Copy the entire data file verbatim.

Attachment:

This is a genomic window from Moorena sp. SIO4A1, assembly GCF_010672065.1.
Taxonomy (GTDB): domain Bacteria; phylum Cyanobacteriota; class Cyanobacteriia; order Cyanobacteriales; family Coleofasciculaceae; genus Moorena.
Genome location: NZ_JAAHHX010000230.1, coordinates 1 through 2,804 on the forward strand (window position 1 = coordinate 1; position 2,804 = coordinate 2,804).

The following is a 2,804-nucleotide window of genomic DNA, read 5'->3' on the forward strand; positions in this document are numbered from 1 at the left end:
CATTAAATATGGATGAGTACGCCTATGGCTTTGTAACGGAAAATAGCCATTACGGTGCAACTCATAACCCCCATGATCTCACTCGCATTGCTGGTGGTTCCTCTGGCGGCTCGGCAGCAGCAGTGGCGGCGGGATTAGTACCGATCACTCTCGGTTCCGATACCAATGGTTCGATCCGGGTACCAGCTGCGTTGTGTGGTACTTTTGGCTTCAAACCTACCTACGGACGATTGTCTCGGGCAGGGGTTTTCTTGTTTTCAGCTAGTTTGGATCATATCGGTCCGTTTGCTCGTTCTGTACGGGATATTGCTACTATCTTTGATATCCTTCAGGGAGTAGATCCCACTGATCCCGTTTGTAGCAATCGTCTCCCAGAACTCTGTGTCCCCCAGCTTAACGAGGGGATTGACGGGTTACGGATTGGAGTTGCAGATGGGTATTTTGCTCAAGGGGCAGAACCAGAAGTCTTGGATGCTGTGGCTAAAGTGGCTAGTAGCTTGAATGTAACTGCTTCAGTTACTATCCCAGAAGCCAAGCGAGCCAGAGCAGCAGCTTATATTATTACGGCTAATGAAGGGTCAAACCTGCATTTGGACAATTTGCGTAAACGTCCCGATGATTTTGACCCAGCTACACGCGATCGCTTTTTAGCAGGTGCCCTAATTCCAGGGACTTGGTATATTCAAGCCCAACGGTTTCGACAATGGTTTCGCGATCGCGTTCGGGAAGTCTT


This is a genomic window from Moorena sp. SIO4A1, assembly GCF_010672065.1.
Taxonomy (GTDB): domain Bacteria; phylum Cyanobacteriota; class Cyanobacteriia; order Cyanobacteriales; family Coleofasciculaceae; genus Moorena.
Genome location: NZ_JAAHHX010000230.1, coordinates 1 through 2,804 on the forward strand (window position 1 = coordinate 1; position 2,804 = coordinate 2,804).

The following is a 2,804-nucleotide window of genomic DNA, read 5'->3' on the forward strand; positions in this document are numbered from 1 at the left end:
CATTAAATATGGATGAGTACGCCTATGGCTTTGTAACGGAAAATAGCCATTACGGTGCAACTCATAACCCCCATGATCTCACTCGCATTGCTGGTGGTTCCTCTGGCGGCTCGGCAGCAGCAGTGGCGGCGGGATTAGTACCGATCACTCTCGGTTCCGATACCAATGGTTCGATCCGGGTACCAGCTGCGTTGTGTGGTACTTTTGGCTTCAAACCTACCTACGGACGATTGTCTCGGGCAGGGGTTTTCTTGTTTTCAGCTAGTTTGGATCATATCGGTCCGTTTGCTCGTTCTGTACGGGATATTGCTACTATCTTTGATATCCTTCAGGGAGTAGATCCCACTGATCCCGTTTGTAGCAATCGTCTCCCAGAACTCTGTGTCCCCCAGCTTAACGAGGGGATTGACGGGTTACGGATTGGAGTTGCAGATGGGTATTTTGCTCAAGGGGCAGAACCAGAAGTCTTGGATGCTGTGGCTAAAGTGGCTAGTAGCTTGAATGTAACTGCTTCAGTTACTATCCCAGAAGCCAAGCGAGCCAGAGCAGCAGCTTATATTATTACGGCTAATGAAGGGTCAAACCTGCATTTGGACAATTTGCGTAAACGTCCCGATGATTTTGACCCAGCTACACGCGATCGCTTTTTAGCAGGTGCCCTAATTCCAGGGACTTGGTATATTCAAGCCCAACGGTTTCGACAATGGTTTCGCGATCGCGTTCGGGAAGTCTT